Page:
Compounding the problem is the intended sale of a majority stake of Daewoo to Vauxhall's parent company, General Motors, after the bankruptcy of its parent, Daewoo Group, in November 2000. The deal could have ramifications for a Daewoo agency since GM's advertising is consolidated into the Interpublic group. The sale is expected to conclude in May.
Unwin denies that any of this will affect his pitch process. Working with ISBA, he intends to draw up a shortlist of three agencies and appoint one before DFGW's six-month notice period concludes in September. DFGW has declined to repitch, but its chief executive, Michael Finn, has said the agency is happy to continue working on the account if Unwin is unimpressed with the agencies he shortlists.
Unwin claims he is unfettered by the constraints of potential consolidation.
"We're expecting Daewoo's marketing and advertising to remain independent as a result of its acquisition by GM,
he says. "It is not a given that Interpublic networks will take the business."
However, some sources claim that the threat of Daewoo's advertising being pooled into Interpublic will be enough to dissuade the kind of small, independent agencies Unwin wants to pitch for the business. "I think people will be thinking hard about whether to get involved with Daewoo at such a sensitive time,
the head of one such agency says. "They will think about the future of the company from a long-term point of view."
Others claim that Interpublic's FCB network would be a sensible choice for Daewoo. Its UK agency, Banks Hoggins O'Shea/FCB, has no car client on its books.
Unwin claims to be equally undaunted by the prospect of conducting a pitch alongside Vauxhall - potentially a big sister within GM, whose larger billings could be seen as a more attractive option for agencies. "There are a dozen or so good agencies that could handle our business - we're in no rush,
he says. "We have time on our side, as DFGW will be working on the account for another six months.
He adds that with the launch of the new Kalos model, the above-the-line spend is likely to increase.
Rumours were flying last week that the review was itself sparked by Daewoo's financial problems, as DFGW refused to bow to the UK division's cost-cutting tactics.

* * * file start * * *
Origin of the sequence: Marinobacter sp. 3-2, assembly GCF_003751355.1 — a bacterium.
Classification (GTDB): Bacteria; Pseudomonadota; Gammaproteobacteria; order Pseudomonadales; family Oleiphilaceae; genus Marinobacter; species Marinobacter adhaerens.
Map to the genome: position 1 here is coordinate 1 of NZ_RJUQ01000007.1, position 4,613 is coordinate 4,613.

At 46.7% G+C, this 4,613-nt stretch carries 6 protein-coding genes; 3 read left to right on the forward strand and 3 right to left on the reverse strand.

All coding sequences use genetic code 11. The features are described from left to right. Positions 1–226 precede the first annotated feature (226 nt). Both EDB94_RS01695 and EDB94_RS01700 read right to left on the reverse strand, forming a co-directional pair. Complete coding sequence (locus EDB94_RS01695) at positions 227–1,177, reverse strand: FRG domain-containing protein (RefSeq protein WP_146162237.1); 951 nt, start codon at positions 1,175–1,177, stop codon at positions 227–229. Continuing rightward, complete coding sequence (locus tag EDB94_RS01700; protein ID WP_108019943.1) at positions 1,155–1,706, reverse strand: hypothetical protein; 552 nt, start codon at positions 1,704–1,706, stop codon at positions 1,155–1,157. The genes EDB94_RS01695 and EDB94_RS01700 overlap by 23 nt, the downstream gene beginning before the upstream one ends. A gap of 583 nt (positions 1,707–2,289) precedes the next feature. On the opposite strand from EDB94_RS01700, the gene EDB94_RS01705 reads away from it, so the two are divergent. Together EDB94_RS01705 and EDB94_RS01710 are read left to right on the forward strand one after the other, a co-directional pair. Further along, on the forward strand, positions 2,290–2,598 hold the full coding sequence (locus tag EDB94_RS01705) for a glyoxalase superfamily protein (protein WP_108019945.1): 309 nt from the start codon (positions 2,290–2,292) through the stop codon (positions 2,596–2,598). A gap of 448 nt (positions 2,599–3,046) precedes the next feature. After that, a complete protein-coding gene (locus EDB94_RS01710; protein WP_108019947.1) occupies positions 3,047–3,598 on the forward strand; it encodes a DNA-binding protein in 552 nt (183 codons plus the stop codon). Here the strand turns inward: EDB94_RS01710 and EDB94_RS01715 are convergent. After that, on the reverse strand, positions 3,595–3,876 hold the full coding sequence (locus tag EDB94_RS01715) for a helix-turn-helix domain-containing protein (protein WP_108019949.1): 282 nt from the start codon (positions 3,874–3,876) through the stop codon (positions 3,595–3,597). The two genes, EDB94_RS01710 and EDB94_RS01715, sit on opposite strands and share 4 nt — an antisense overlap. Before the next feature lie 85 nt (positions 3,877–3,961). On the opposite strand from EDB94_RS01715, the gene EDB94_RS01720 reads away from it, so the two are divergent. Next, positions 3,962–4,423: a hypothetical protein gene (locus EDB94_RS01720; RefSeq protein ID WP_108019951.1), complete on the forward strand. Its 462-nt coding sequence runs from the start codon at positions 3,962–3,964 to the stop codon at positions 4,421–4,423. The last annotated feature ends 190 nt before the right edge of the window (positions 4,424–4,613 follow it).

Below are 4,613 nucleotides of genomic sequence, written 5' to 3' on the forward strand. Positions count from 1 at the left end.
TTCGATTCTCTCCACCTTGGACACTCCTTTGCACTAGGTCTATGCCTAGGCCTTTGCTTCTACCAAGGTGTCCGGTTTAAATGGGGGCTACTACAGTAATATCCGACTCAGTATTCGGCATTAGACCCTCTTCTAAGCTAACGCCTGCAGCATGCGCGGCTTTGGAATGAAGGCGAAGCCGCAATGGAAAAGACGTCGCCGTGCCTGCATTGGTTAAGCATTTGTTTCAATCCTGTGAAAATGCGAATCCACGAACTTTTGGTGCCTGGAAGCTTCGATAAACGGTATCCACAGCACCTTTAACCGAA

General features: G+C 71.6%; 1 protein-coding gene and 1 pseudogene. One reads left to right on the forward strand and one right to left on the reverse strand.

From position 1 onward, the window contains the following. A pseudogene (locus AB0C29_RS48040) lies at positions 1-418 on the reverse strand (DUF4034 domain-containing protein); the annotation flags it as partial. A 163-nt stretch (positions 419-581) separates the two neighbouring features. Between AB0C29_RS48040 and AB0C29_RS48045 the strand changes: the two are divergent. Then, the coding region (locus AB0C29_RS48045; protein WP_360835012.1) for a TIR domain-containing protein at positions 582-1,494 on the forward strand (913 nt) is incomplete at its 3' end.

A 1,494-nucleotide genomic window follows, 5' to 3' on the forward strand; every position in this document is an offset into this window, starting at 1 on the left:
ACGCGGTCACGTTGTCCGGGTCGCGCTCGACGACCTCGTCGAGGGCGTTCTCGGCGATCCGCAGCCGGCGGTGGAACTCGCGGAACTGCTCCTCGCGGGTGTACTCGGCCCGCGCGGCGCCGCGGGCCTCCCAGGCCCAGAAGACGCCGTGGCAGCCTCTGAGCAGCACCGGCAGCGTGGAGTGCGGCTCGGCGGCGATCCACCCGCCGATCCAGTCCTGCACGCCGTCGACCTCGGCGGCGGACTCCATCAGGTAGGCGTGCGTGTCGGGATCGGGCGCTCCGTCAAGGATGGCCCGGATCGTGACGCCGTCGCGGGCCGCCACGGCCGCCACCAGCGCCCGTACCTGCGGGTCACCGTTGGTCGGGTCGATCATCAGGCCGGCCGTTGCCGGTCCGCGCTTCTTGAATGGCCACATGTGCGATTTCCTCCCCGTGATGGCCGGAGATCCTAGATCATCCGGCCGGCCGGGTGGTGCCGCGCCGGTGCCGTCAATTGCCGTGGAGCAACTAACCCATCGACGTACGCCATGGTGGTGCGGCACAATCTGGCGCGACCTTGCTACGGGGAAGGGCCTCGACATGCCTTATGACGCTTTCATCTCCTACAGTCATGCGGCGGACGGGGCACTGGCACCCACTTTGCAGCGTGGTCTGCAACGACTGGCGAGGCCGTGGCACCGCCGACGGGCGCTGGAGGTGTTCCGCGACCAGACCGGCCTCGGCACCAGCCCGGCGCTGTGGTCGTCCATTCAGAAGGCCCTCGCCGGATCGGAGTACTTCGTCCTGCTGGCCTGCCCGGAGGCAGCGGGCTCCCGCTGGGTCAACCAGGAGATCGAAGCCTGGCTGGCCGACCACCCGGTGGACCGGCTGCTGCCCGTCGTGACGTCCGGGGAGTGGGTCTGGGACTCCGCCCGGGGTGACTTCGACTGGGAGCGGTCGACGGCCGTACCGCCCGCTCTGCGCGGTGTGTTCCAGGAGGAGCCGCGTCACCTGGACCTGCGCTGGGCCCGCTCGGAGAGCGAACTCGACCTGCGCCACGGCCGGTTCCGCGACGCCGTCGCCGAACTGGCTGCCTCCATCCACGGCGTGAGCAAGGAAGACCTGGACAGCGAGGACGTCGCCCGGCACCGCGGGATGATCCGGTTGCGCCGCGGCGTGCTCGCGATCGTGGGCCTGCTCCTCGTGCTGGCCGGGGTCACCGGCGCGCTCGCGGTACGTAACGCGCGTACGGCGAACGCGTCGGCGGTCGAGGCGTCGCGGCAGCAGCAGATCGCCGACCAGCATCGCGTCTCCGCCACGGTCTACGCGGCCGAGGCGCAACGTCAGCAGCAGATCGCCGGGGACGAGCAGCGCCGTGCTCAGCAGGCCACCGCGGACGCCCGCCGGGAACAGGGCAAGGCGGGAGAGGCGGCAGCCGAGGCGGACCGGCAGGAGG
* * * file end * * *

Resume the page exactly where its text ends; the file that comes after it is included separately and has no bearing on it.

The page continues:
Unwin stresses that the review of the agency's eight-year tenure on the business is all part of a long-term strategy, although there are grounds to doubt this assertion. "There was no financial dispute -after such a long time, it is time for a review,
he insists. Unwin took the marketing helm at Daewoo last September, replacing Pat Farrell, who made the original DFGW appointment.
Daewoo appointed DFGW to launch the brand in the UK in 1994, producing acclaimed work in 1995 and introducing "That'll be the Daewoo
and "The biggest car company you've never heard of
into the advertising lexicon.
Daewoo was Campaign's Advertiser of the Year and it won an IPA Effectiveness award in 1995 and a bronze APG planning award last year. Figures from the Society of Motor Manufacturers & Traders show that five years after its UK launch, Daewoo had a market share of 1.61 per cent - a respectable rise from zero presence.
Much of Daewoo's success was due to initiatives such as service guarantees and non-commission earning dealers that have since been copied by rival dealers. However, the company's increasingly rocky financial status has led to the departure of most of those initiatives and the ousting of Farrell, who introduced them.
Whoever takes on the Daewoo advertising task is unlikely to have the help of such tactical measures as they attempt to navigate the rough waters currently swirling around the brand.